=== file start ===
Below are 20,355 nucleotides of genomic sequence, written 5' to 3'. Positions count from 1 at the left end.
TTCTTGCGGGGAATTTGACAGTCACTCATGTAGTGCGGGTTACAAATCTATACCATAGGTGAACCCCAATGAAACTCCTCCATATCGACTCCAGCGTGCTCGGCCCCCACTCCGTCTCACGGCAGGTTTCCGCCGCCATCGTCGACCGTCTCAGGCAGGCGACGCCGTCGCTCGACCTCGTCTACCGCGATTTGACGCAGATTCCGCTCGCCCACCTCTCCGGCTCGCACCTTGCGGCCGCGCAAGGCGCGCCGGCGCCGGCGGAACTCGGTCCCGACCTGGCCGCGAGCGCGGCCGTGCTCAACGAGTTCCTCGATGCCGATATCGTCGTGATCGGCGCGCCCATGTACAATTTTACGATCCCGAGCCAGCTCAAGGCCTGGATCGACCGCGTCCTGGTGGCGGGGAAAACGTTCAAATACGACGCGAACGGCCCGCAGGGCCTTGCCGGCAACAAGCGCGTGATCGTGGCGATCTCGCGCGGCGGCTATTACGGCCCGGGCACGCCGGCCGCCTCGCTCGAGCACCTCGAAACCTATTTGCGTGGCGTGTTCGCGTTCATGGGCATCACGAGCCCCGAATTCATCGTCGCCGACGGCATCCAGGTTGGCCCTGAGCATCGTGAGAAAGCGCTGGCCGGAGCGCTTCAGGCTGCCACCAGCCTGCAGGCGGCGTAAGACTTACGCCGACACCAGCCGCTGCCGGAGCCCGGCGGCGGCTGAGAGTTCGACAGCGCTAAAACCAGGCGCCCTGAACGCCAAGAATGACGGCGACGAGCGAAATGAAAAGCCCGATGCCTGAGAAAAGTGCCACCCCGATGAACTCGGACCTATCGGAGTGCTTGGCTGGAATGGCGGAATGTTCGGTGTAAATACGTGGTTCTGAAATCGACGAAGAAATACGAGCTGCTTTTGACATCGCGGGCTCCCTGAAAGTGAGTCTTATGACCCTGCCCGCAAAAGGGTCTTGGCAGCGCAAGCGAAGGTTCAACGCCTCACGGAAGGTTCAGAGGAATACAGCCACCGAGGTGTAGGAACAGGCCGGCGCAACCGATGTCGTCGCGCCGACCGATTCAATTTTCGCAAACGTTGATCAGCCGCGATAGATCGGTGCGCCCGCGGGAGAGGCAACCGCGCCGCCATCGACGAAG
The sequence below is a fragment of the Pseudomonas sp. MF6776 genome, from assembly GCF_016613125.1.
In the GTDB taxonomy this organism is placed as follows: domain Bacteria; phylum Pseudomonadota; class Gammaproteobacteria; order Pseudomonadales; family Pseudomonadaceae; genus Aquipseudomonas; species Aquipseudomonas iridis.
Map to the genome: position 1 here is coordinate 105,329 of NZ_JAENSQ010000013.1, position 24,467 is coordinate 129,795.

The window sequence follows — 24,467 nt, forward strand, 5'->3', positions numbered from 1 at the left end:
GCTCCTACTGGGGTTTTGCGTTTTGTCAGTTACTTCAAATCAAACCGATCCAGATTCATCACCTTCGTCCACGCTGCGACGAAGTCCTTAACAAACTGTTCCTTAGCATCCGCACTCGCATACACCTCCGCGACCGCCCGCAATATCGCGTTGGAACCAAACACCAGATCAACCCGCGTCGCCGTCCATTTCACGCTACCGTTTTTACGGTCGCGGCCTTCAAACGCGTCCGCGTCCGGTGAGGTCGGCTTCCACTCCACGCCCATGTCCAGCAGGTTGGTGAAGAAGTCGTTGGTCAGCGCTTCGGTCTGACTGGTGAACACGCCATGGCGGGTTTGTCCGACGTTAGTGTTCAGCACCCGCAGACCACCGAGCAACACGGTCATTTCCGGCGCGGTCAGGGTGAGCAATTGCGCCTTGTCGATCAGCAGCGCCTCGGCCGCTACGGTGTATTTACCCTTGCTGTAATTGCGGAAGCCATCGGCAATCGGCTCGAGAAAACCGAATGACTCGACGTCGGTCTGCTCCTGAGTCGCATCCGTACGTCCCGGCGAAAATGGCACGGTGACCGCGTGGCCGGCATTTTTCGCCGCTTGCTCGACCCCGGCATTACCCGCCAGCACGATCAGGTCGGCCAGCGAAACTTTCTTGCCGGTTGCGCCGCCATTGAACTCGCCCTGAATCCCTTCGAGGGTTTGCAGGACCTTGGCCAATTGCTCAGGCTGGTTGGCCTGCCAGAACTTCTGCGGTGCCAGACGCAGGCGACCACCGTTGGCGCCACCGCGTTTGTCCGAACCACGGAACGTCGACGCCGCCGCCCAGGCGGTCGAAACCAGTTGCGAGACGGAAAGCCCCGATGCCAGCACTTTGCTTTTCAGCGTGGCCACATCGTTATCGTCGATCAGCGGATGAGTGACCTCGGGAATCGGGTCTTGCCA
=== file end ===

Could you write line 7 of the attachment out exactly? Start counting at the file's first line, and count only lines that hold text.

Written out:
GCTCCTACTGGGGTTTTGCGTTTTGTCAGTTACTTCAAATCAAACCGATCCAGATTCATCACCTTCGTCCACGCTGCGACGAAGTCCTTAACAAACTGTTCCTTAGCATCCGCACTCGCATACACCTCCGCGACCGCCCGCAATATCGCGTTGGAACCAAACACCAGATCAACCCGCGTCGCCGTCCATTTCACGCTACCGTTTTTACGGTCGCGGCCTTCAAACGCGTCCGCGTCCGGTGAGGTCGGCTTCCACTCCACGCCCATGTCCAGCAGGTTGGTGAAGAAGTCGTTGGTCAGCGCTTCGGTCTGACTGGTGAACACGCCATGGCGGGTTTGTCCGACGTTAGTGTTCAGCACCCGCAGACCACCGAGCAACACGGTCATTTCCGGCGCGGTCAGGGTGAGCAATTGCGCCTTGTCGATCAGCAGCGCCTCGGCCGCTACGGTGTATTTACCCTTGCTGTAATTGCGGAAGCCATCGGCAATCGGCTCGAGAAAACCGAATGACTCGACGTCGGTCTGCTCCTGAGTCGCATCCGTACGTCCCGGCGAAAATGGCACGGTGACCGCGTGGCCGGCATTTTTCGCCGCTTGCTCGACCCCGGCATTACCCGCCAGCACGATCAGGTCGGCCAGCGAAACTTTCTTGCCGGTTGCGCCGCCATTGAACTCGCCCTGAATCCCTTCGAGGGTTTGCAGGACCTTGGCCAATTGCTCAGGCTGGTTGGCCTGCCAGAACTTCTGCGGTGCCAGACGCAGGCGACCACCGTTGGCGCCACCGCGTTTGTCCGAACCACGGAACGTCGACGCCGCCGCCCAGGCGGTCGAAACCAGTTGCGAGACGGAAAGCCCCGATGCCAGCACTTTGCTTTTCAGCGTGGCCACATCGTTATCGTCGATCAGCGGATGAGTGACCTCGGGAATCGGGTCTTGCCA